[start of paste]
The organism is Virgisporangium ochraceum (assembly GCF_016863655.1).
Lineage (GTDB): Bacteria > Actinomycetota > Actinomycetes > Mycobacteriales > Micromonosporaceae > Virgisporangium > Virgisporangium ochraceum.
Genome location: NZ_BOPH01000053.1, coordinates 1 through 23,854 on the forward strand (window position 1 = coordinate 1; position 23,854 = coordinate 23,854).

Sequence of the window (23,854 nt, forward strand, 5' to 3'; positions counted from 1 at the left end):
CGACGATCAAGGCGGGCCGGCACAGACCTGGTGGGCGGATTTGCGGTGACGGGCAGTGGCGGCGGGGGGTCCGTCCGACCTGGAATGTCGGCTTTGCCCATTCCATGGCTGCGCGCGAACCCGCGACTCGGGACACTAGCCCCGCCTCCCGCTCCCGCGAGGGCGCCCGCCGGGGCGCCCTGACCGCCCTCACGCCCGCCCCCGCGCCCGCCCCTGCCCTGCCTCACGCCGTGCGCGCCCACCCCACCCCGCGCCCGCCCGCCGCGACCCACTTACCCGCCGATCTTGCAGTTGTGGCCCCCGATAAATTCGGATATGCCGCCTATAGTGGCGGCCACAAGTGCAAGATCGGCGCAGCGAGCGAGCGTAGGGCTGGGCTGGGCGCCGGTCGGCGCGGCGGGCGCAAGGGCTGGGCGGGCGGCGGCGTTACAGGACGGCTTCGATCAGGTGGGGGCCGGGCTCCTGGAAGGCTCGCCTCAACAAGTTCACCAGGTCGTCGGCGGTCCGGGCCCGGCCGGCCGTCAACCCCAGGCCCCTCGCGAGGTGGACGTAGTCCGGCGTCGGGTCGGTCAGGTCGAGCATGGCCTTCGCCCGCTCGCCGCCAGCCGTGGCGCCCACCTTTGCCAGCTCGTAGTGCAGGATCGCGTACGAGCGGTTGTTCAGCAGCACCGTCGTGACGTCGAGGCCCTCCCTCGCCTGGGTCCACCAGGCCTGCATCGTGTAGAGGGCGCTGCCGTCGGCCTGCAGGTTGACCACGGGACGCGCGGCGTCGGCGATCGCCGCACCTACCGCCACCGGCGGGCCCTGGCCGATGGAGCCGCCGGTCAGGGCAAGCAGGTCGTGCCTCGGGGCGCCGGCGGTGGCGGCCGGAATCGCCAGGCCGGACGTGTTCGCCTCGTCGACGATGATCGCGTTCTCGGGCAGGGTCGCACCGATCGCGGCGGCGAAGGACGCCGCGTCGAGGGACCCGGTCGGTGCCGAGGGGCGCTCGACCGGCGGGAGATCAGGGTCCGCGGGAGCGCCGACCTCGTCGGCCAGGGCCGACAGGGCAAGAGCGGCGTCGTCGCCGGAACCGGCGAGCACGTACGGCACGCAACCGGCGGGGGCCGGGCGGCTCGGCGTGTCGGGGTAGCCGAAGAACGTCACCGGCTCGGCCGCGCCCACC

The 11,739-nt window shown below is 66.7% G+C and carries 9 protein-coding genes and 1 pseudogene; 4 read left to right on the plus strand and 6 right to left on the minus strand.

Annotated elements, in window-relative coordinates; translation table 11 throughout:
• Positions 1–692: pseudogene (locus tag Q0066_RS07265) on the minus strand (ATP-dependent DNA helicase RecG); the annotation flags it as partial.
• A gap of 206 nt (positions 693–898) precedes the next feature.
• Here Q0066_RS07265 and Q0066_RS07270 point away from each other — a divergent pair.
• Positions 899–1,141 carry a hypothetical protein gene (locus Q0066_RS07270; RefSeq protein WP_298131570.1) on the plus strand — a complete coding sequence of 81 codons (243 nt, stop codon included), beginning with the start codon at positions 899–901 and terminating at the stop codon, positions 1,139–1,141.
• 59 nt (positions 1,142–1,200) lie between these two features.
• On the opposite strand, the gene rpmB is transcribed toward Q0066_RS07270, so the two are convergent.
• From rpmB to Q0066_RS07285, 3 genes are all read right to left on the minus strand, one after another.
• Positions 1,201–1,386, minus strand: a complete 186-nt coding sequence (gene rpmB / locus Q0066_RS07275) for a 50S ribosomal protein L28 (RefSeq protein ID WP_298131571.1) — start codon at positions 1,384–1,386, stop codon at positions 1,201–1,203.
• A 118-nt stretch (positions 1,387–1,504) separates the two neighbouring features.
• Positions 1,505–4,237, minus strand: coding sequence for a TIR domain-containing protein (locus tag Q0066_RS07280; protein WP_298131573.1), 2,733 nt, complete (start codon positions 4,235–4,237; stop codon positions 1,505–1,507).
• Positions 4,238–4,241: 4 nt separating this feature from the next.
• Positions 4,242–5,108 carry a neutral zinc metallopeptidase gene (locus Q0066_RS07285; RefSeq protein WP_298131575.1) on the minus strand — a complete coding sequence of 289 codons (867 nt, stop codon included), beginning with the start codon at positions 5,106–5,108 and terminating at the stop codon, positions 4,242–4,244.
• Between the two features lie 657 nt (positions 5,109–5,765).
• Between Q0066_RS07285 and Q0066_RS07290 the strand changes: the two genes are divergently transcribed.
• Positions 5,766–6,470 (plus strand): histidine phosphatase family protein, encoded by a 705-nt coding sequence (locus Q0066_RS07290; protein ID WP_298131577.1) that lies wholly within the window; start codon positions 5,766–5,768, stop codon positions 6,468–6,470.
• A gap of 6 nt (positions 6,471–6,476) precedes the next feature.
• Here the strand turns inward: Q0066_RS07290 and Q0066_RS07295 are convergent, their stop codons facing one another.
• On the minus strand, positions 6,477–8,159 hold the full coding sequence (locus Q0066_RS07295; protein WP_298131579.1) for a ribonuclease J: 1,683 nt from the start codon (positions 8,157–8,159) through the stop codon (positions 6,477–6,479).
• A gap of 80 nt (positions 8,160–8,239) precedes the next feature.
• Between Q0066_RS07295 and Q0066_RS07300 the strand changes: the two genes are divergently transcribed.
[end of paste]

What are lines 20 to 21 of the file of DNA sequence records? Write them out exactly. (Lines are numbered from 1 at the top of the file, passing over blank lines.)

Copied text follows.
• Between the two features lie 657 nt (positions 5,109–5,765).
• Between Q0066_RS07285 and Q0066_RS07290 the strand changes: the two genes are divergently transcribed.